GURKHAS CONSTRUCTION LTD V CRAFT FAÇADE TECH (HONG KONG) CO LTD (FORMERLY KNOWN AS EFT-CRAFT CO LTD)  HKDC 1166
This client briefing discusses a Hong Kong case which concerned an application for a stay in favour of arbitration.
Section 20(1) of the Arbitration Ordinance (AO) provides for a mandatory stay of court proceedings in favour of arbitration where certain conditions are satisfied. In Gurkhas Construction Ltd v Craft Façade Tech (Hong Kong) Co Ltd (formerly known as EFT-Craft Co Ltd) , which concerned an application for a stay in favour of arbitration, the main question was whether a claim arising out of a settlement agreement (which contained a non-exclusive jurisdiction clause in favour of Hong Kong courts) fell within the ambit of the arbitration agreement in the underlying contract. The District Court (Court) answered the question in the affirmative and ordered a stay in favour of arbitration.
The decision illustrates the court’s approach in deciding whether a dispute comes within the ambit of an arbitration agreement. It also serves as a reminder of the importance of careful drafting of dispute resolution clauses in interrelated agreements and reinforces Hong Kong’s status as an arbitration-friendly jurisdiction.
Craft Façade Tech (Hong Kong) Co Ltd (formerly known as EFT-Craft Co Ltd) (Defendant) was a contractor for an external façade renovation project. Gurkhas Construction Ltd (Plaintiff), operating a business providing skilled labour for building construction projects, provided services to the Defendant for the project as per the purchase orders placed by the Defendant. Each of the purchase orders contained the Defendant’s standard “General Terms and Conditions” which included an arbitration agreement that applied to “any dispute, differece or claim (“Dispute”) [that] arises out of or in connection with this agreement … unless otherwise agreed between the parties” (Arbitration Agreement).
It was the Plaintiff’s case that a sum of HK$1,492,753.80 (Outstanding Sum) was outstanding under 4 purchase orders placed by the Defendant around 2018. After rounds of negotiations, in 2020, the Defendant purportedly acknowledged the Outstanding Sum and agreed to settle the Outstanding Sum by a certain date, failing which the Plaintiff would be entitled to take legal action for recovery of the Outstanding Sum plus interest and the Defendant would irrevocably waive and forgo any defence, contenton, reduction or set-off in respect of the Outstanding Sum. The purportedly agreed terms were set out in a letter issued by the Plaintiff’s lawyers to the Defendant (Settlement Agreement), which was countersigned on behalf of the Defendant. The Settlement Agreement also stated that it should be governed by the laws of Hong Kong and that “the parties to this settlement hereby irrevocably undertake to submit themselves to the non-exclusive jurisdiction of the courts of Hong Kong Special Administrative Region to resolve any dispute arising out of or in connection with this settlement” (Jurisdiction Clause).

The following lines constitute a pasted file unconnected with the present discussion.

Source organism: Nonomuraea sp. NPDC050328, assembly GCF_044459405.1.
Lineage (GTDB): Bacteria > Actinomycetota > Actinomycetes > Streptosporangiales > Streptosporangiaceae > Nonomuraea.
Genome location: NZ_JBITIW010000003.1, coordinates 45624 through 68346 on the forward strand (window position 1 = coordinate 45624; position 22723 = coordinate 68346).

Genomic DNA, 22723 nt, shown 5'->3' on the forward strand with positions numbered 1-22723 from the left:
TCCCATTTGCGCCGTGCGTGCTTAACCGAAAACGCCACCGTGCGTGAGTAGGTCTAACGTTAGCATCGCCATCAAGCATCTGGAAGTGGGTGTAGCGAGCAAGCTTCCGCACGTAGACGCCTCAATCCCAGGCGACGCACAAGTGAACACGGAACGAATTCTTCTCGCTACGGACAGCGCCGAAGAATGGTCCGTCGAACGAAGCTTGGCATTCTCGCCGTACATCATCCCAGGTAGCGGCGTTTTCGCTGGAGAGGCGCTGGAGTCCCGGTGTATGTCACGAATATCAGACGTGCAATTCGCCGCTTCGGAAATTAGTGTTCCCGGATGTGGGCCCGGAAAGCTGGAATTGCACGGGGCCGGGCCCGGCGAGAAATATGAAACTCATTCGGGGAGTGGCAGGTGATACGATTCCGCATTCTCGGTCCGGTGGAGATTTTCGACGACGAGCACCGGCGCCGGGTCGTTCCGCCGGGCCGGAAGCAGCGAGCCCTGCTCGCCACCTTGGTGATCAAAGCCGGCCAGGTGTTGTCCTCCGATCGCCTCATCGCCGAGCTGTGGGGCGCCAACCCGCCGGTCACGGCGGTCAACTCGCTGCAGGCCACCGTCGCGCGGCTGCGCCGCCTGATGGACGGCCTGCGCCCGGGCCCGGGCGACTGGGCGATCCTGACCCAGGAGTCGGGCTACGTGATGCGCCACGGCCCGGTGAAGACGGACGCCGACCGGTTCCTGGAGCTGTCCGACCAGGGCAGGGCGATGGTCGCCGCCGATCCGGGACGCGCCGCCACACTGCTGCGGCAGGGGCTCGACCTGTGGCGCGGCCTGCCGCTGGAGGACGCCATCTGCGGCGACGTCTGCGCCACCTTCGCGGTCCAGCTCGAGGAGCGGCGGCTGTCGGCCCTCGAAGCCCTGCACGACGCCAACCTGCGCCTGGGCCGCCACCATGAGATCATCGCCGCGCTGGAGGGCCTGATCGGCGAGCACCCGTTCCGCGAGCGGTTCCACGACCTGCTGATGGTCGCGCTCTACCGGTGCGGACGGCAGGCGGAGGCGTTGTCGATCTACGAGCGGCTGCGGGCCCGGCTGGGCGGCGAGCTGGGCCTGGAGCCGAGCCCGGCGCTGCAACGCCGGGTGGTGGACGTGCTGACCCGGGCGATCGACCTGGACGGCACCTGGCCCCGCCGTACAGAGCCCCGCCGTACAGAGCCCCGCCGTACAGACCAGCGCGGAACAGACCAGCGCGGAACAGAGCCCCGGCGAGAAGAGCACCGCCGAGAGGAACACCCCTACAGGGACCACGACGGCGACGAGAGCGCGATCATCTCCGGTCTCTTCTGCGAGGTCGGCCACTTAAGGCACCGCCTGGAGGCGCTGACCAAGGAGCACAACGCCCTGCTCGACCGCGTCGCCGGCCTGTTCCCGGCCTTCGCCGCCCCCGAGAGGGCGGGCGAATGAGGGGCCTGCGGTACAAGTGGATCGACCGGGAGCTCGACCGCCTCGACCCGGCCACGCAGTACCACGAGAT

When the Defendant failed to repay as per the Settlement Agreement, the Plaintiff commenced legal action before the Court to enforce the Settlement Agreement. The Defendant denied its liability to pay and challenged the validity and enforceability of the Settlement Agreement. Apart from filing a substantive defence, the Defendant applied to the Court for a stay of the court proceedings on the basis that the disputes should, in any case, be resolved by arbitration purusant to the Arbitration Agreement in the purchase orders, which formed part of the contract between the parties.